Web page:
Terry surveyed the trees in the backyard and pondered, ''Between which two trunks should we string a clothesline?''
Clothesline? Didn't those relics go the way of TV antennae, coal furnaces and kids playing outdoors without wires sprouting from their ears?
I thought clotheslines had been outlawed on account of how they create too much excitement, what with the whole squirrel-in-the-shorts affair. I still don't see why we boys got the blame when it was an adult who lugged the laundry basket with the hidden passenger into the house. But more on that fiasco later.
Clotheslines used to be strung at every home. Home economists touted the freshness of sun-dried clothing. Neighbors chatted over sheets, shirts and flannel nightgowns. Kids swiped an endless supply of wooden clothespins to clip onto their noses, poke in their spokes and to snap onto the ears of a sneaked-up-upon little sister.
Those white ropes strung between poles and posts taught you helpful facts about the people next door. If their clothes flapped in the wind, you knew the neighbors were in the habit of wearing clean jeans and laundered T-shirts. That was comforting, especially if they invited you over. There weren't many air conditioners nor automated air fresheners in those days.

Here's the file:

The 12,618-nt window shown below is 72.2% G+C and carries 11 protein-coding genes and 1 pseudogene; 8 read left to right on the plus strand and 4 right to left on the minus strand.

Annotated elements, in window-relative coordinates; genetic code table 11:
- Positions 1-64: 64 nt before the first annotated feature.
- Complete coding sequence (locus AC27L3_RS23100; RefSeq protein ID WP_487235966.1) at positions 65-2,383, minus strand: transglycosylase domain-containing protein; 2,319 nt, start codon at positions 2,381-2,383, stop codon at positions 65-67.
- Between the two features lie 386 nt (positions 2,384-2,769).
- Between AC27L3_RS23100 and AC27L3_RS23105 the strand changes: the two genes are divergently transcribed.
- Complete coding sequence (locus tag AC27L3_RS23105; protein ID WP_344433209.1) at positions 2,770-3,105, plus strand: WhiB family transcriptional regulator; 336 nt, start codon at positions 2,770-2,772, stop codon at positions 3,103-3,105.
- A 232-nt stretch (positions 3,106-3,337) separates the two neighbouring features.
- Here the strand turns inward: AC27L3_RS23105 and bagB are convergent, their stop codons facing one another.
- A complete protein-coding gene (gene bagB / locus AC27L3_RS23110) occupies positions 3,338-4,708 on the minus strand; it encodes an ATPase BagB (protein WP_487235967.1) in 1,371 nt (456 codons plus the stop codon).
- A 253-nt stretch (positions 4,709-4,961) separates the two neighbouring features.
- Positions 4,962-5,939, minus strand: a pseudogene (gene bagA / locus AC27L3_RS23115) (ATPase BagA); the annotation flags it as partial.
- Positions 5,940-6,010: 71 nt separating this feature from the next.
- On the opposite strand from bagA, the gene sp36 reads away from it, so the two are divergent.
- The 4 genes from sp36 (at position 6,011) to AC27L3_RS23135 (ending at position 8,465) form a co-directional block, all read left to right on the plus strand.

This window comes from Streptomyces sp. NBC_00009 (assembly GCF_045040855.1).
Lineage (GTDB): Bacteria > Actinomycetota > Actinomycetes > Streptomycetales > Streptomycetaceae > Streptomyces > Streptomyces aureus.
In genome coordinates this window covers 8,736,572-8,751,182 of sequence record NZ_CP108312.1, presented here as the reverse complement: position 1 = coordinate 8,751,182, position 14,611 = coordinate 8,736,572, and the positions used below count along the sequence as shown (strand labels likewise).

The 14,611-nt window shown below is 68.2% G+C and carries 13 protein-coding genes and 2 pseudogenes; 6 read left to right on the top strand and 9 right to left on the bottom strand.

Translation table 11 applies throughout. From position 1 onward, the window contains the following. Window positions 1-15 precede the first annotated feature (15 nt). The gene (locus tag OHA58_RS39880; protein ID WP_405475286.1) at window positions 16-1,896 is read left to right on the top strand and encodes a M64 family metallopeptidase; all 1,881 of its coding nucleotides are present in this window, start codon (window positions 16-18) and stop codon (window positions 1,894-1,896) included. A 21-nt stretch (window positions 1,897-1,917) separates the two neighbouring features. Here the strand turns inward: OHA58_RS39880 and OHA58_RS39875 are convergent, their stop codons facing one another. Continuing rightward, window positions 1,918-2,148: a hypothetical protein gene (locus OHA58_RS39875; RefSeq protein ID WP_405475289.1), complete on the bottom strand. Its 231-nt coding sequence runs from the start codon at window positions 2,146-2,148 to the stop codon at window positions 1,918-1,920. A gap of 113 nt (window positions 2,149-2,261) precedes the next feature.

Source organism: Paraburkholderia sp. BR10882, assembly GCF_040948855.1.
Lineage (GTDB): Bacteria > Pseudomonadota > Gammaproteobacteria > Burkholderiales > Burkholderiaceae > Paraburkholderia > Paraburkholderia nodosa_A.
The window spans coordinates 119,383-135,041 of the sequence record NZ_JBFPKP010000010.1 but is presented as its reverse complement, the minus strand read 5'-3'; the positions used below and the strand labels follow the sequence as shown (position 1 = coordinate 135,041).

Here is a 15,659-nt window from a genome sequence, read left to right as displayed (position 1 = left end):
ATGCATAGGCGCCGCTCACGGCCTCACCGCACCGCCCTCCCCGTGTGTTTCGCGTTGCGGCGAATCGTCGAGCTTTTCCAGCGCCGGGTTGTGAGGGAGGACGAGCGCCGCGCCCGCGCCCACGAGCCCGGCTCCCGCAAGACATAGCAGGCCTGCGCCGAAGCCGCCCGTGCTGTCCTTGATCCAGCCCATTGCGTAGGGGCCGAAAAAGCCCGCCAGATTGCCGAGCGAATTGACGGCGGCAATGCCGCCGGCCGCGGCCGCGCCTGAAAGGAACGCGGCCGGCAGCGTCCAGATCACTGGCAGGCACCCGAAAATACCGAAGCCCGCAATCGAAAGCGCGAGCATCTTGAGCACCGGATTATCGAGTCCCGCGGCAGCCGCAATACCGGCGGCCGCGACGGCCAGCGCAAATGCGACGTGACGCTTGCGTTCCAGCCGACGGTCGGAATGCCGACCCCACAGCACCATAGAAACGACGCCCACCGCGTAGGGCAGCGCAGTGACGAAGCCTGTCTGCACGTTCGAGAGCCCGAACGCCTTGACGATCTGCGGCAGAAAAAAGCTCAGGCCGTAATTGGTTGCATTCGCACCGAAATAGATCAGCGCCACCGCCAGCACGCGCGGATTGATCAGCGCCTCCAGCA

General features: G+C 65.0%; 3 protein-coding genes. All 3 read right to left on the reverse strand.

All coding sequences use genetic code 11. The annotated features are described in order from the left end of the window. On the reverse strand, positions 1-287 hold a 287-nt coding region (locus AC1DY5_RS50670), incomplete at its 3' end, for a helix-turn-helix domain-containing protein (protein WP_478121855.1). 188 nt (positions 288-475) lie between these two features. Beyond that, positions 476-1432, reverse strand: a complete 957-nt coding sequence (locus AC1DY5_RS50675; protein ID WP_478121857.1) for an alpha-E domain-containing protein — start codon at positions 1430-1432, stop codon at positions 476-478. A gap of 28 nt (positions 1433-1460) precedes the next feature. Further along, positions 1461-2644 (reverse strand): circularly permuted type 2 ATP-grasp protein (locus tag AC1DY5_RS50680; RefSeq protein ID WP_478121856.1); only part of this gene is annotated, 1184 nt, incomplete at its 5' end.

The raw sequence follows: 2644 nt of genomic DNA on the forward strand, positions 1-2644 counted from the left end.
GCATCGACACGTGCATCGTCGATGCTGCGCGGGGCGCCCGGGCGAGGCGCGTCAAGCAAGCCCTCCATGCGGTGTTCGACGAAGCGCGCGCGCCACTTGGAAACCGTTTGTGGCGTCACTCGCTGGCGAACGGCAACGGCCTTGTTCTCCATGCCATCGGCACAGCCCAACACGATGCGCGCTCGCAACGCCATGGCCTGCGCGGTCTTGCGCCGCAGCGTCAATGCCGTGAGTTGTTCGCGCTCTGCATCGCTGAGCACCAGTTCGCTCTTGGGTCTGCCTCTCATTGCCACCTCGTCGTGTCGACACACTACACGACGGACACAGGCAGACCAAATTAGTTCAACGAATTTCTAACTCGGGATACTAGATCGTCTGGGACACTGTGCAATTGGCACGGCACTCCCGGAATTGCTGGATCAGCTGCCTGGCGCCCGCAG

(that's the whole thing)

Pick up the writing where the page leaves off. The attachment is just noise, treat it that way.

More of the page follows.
And it was hard to tremble - in fear, anyway - when that cranky neighbor threw another tantrum about bikes too close to his front lawn when you knew that at that very moment, he likely was wearing his Bullwinkle the Moose boxers.
Eventually, electric clothes dryers and homeowners associations pretty much unknotted the lines.
It took a lot less work to jam that wet mess into a dryer and push a button than to haul everything out to the backyard in a bulging basket and pin the contents along a rope line on which birds had just perched.
In many developments, homeowners associations outlawed clotheslines for aesthetic purposes. Seeing sheets and hankees in a store, no problem; seeing sheets and hankees billowing next door, eeeww!
The clotheslines of my youth faded into the sunset, the way of abandoned front porches. People used to congregate on front porches, reading newspapers, chatting with passers-by and watching storms wash the sidewalks. That was before the Internet, video games and satellite TV.
Clotheslines, at least, seem to be making a comeback. The ''go green'' people tell us that dryers account for 6 percent of all electricity used in U.S. households. Several states passed laws prohibiting homeowners associations from prohibiting clotheslines.
So string 'em up if you got 'em, and throw your linens to the wind.
As for the cautionary tale about the squirrel in the shorts, acorn basketball, and flying cats and dogs, I'm out of room, so come back next week after you've hung out your laundry, sit a spell on my front porch, and Uncle Burtie will tell you all about it.
And remember, you're not airing your dirty laundry. It's clean - and also green if the clothespin slips and your white shirt takes a tumble across the grass.
---- In college, he just aired out his dirty T-shirts on backs of chairs for a week and called it dry cleaning. Write Cole at firstname.lastname@example.org.